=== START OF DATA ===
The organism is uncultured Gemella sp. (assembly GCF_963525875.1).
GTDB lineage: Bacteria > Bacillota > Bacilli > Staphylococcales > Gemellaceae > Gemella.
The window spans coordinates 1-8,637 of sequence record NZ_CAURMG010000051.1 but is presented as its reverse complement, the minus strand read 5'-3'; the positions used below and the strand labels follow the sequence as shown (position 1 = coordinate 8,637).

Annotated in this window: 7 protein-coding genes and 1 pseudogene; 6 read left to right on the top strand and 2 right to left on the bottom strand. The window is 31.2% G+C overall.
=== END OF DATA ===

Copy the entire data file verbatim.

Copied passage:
The organism is uncultured Gemella sp. (assembly GCF_963525875.1).
GTDB lineage: Bacteria > Bacillota > Bacilli > Staphylococcales > Gemellaceae > Gemella.
The window spans coordinates 1-8,637 of sequence record NZ_CAURMG010000051.1 but is presented as its reverse complement, the minus strand read 5'-3'; the positions used below and the strand labels follow the sequence as shown (position 1 = coordinate 8,637).

Annotated in this window: 7 protein-coding genes and 1 pseudogene; 6 read left to right on the top strand and 2 right to left on the bottom strand. The window is 31.2% G+C overall.